Yesterday we went back to school for one day. Today is a snow day. Tomorrow is the weekend.We will try again next week.
I am, as any teacher is, thrilled to be home today – even if my puppy still doesn’t understand the concept of sleeping in. I was able to make a hot breakfast and now I have time to blog before I venture out in the snow to pick up the kids for the weekend.
All that to say…I am anxious to get the 2014 ball rolling in my classroom. It’s not a new school year, but a new semester and I discovered a few things during break that made me rethink and revamp my plans and my teaching ideas.
Sometimes I feel like I have commitment issues as I change strategies, routines, and techniques. But as I’ve fully embraced the ideas I’m about to try in my Resource Room and wrap my brain about how I’m going to pull this off and how it’s going to make things better in my classroom, I know that it’s not about being wishy-washy.
It’s about progress. It’s about finding things that work and inspire. Not just for the kids, but for me.
When I get to the point that my lesson plans are boring me to death, then I know that my kids must have gotten bored way before that.
So instead of saying, “For the love, Melanie…pick something and stick with it”…I find myself saying, “Oh man, they are going to love this.”
I admit, it’s not an easy sell all the time. Kids like things to be comfortable. But I know, from my small group, that they secretly enjoy the change-ups and the new ideas.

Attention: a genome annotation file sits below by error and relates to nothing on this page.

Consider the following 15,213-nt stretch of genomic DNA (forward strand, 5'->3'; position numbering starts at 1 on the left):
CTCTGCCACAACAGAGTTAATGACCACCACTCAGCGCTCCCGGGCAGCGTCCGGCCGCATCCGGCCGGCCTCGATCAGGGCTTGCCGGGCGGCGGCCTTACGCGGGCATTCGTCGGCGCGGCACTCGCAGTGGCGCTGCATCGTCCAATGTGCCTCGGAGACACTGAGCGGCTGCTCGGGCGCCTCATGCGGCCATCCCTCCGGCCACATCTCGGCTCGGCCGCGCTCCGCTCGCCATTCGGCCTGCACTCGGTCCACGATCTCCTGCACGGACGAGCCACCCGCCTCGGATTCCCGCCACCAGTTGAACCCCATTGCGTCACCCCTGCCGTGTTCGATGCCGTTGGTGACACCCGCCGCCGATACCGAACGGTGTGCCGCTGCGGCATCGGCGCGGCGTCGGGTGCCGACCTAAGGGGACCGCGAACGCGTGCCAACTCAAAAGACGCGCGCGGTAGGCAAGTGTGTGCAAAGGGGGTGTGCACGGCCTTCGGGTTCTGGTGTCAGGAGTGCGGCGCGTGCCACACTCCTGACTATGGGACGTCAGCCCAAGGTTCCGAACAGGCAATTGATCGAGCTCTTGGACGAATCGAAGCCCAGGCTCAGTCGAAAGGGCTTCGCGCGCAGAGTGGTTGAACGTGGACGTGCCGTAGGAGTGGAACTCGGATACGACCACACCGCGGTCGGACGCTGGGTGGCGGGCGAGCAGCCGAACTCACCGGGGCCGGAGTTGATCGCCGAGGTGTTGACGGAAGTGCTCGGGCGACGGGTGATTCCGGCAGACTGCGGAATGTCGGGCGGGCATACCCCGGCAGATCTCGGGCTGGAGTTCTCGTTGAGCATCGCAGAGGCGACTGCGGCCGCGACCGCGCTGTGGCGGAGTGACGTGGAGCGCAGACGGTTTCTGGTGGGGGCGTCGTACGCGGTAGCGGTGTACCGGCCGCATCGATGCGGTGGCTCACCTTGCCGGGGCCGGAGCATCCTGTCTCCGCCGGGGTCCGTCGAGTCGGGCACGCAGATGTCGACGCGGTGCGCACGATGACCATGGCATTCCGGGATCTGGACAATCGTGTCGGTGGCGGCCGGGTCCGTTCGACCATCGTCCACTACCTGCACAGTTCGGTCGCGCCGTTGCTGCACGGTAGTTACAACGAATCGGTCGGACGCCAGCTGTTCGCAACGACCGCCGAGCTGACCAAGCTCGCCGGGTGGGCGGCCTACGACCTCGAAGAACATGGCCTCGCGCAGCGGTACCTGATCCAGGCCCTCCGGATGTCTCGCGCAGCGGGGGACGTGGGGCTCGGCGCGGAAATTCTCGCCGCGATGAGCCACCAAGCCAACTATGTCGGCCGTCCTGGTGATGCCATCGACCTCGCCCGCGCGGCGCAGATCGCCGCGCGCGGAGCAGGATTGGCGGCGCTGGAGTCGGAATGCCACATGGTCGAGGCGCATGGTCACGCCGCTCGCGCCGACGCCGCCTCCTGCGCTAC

Yesterday I started with just a few new things….a new writing journal and a modified version of the strategy called Say Something.
Before we dove in though, I told them, in genuine, nerdy excitement about the reading and research I did over break…to help them.
“Wait! You did what? You did research on Christmas vacation? OMG!” is what I hear.
What I imagine them saying in their heads: “Thank goodness! Something new!! You’re the best teacher EV-ER!”
Throughout class, I heard things like:
“Did you get this from that book you read?”
“Is this from your ‘research’?”
“Is this one of your new tricks?”
I loved that they were being very attentive, trying to catch me doing something new.
Excitement breeds excitement. If I’m not excited about what I’m teaching, how will my students ever be excited?
How often do you change things up in your classroom?
What are you excited about trying second semester?
Did you do any “research” over break?
Other posts I’ve written about CHANGE: